Anderson Wright directs ‘While You Were Sleeping’.
Words from Anderson below.
How many nights of shooting was ‘While You Were Sleeping’ a culmination of?
What were you most awakened to during the making of this film?
A number of the people I interviewed expressed that they often feel invisible, unappreciated, and undervalued by society. Despite this, every single cleaner wanted it known that they take pride in their work. Each person finds meaning in their profession in a unique way.
Did the interview response influence the project direction?
The footage was captured in concert with the interviews; we allowed time for a conversation with each subject after shooting their scene. Their responses reinforced the visual approach. Our extreme wide framing was intended to underscore the fact that cleaning professionals are often unseen, working quietly in the distance, ever-present yet far from public attention.
From a filmmaking perspective, how would you say working at night is different from shooting in the day?
The obvious differences are aesthetic – specifically in regard to how you treat light – but we could talk at length about the unique tenor and energy on a set when shooting overnights. When done right, they’re awesome experiences. This project was one of those special productions. We made sure to prioritize crew safety and always kept the days well under 10 hours. I’ll always remember seeing first light emerging behind the mountains after wrapping this project.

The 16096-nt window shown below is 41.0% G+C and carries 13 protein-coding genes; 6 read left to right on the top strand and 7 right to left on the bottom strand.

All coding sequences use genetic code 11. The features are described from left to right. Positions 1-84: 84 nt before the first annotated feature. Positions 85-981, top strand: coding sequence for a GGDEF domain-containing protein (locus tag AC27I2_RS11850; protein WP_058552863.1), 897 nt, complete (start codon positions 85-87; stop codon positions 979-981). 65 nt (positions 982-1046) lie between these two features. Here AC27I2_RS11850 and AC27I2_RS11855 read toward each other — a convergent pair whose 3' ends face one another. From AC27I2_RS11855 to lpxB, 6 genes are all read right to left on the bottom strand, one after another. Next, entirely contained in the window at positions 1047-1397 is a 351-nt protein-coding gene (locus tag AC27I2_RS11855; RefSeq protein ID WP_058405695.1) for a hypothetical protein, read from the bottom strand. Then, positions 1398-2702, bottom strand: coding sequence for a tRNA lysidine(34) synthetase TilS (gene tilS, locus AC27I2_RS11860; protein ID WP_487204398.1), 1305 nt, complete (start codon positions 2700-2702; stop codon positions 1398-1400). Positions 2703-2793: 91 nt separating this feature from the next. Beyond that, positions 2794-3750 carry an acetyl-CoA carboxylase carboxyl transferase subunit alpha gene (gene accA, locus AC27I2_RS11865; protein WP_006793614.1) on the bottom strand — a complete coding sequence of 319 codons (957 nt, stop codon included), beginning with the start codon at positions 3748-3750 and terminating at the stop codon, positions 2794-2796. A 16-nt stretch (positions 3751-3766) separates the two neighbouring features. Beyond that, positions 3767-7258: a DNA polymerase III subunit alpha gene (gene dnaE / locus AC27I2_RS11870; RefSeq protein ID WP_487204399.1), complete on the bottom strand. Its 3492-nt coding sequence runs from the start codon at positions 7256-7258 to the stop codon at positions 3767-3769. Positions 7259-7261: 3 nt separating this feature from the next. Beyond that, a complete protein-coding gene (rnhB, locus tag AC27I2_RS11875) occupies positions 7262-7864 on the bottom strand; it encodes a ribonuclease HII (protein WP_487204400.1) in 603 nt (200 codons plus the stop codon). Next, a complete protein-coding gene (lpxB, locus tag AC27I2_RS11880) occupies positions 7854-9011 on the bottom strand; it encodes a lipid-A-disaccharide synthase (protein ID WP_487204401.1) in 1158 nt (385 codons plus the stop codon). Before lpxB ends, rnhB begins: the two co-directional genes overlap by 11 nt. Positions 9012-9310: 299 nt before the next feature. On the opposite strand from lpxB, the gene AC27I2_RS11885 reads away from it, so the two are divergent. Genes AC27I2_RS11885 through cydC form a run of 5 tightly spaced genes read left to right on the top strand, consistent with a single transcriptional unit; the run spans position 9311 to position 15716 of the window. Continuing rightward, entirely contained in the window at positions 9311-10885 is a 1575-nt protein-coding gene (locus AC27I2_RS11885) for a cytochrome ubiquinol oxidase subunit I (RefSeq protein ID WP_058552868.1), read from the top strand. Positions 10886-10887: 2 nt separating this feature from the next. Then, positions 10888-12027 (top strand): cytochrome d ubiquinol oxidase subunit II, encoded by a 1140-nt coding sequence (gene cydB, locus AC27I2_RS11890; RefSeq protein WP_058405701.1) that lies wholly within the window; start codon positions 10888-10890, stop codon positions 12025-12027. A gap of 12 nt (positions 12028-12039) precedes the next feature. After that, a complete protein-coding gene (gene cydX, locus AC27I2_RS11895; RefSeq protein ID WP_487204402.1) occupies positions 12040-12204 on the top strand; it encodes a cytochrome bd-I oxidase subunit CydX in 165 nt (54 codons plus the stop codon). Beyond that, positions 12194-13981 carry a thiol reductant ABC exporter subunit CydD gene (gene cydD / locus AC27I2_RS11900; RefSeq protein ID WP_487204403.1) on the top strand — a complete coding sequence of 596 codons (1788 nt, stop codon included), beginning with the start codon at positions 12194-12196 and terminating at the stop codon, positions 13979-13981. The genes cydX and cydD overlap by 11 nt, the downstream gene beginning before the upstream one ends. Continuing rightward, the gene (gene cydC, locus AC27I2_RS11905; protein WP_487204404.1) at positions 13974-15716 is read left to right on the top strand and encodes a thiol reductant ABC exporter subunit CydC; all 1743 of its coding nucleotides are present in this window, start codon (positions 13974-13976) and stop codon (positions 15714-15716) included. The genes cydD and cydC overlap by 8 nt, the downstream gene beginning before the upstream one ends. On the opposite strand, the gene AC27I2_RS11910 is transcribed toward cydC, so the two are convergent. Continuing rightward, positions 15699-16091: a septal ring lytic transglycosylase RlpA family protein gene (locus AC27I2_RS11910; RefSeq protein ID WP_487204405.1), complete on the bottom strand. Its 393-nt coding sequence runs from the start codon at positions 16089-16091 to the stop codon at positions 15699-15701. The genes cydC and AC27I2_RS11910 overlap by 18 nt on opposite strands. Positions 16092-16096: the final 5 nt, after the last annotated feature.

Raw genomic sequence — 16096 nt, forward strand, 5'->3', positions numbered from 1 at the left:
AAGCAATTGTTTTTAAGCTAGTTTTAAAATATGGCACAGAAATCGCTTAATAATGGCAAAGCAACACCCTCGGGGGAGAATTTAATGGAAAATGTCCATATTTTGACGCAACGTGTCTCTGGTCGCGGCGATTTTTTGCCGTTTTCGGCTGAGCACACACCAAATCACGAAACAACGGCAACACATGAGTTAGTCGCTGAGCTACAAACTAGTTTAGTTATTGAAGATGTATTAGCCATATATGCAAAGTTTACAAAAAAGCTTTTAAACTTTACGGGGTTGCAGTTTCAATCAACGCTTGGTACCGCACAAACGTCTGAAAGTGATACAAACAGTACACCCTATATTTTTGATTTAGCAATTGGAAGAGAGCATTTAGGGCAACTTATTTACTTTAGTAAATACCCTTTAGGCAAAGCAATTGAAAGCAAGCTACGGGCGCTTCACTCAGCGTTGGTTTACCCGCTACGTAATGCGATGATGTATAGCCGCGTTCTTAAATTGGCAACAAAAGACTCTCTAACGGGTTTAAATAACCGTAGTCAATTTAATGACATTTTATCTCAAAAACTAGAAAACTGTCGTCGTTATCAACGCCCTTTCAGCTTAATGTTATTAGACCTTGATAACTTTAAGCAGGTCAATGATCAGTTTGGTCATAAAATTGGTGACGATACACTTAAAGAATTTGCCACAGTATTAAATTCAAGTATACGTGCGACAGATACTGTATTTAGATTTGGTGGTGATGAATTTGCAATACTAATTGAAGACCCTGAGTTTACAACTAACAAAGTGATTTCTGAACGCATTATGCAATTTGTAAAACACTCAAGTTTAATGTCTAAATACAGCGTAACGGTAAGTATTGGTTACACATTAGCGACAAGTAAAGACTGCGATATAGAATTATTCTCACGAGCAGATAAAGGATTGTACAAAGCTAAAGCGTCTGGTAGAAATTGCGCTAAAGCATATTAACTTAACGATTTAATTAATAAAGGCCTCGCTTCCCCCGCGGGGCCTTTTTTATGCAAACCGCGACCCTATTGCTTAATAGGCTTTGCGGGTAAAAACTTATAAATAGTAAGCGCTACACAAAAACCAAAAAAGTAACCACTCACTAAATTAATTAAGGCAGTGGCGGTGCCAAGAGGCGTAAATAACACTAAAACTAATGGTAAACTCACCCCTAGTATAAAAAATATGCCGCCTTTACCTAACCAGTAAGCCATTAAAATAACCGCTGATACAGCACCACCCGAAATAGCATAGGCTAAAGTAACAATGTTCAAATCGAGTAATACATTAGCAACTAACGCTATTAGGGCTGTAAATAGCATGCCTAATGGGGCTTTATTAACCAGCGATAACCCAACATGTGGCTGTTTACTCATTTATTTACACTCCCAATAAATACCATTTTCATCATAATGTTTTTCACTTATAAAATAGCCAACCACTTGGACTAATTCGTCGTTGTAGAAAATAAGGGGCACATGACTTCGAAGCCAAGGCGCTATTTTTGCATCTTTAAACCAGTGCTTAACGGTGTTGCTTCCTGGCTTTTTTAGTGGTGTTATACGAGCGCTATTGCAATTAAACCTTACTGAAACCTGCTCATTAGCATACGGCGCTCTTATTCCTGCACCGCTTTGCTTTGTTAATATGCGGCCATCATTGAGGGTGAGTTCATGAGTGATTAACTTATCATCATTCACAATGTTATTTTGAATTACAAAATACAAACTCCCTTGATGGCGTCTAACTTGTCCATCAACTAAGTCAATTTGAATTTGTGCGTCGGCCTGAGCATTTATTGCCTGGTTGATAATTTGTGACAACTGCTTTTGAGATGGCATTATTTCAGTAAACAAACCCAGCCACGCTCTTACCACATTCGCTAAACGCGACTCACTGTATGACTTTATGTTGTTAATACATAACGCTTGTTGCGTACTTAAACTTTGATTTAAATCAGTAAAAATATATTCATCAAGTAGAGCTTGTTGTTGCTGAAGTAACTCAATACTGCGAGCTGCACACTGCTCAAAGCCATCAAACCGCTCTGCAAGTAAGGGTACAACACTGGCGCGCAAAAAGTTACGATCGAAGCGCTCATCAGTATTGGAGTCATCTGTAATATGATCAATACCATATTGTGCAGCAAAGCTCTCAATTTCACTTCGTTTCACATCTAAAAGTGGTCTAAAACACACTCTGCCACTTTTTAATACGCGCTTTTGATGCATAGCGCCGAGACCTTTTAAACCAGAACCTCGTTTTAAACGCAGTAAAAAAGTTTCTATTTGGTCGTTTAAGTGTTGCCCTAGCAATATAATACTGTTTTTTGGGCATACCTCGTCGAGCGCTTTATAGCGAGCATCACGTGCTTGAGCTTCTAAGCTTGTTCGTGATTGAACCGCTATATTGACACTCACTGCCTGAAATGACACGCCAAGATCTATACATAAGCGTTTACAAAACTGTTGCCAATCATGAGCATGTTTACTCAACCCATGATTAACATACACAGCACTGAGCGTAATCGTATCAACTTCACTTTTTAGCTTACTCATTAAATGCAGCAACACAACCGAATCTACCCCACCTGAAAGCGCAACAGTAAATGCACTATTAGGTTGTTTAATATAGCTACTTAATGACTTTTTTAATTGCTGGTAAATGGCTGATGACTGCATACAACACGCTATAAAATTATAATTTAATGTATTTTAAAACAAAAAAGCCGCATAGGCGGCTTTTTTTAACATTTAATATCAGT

Our extreme wide framing was intended to underscore the fact that cleaning professionals are often unseen, working quietly in the distance, ever-present yet far from public attention.
What are you reading at the moment?
Lauren Oyler’s “Fake Accounts.” Leon Neyfakh’s “The Next Next Level.”
I’m endlessly fascinated by media Twitter. In that universe, I’m reading nothing with deep focus; I’m reading everything with tangential awareness.
The Atlantic. The Intercept. Jacobin. The New Yorker. NYT. Substack. Pop culture writing from Grantland alums. Album reviews by Lindsay Zoladz. She’s my favorite music critic. Anything by Claudia Rankine. I was incredibly fortunate to take her creative writing course in college. Basketball analysis by Zach Lowe. His clarity of observation reminds me why I love the game.
- Vesta Tuckute
- Director of Photography
- Sound Design
- Ro Oeurn
- Title Design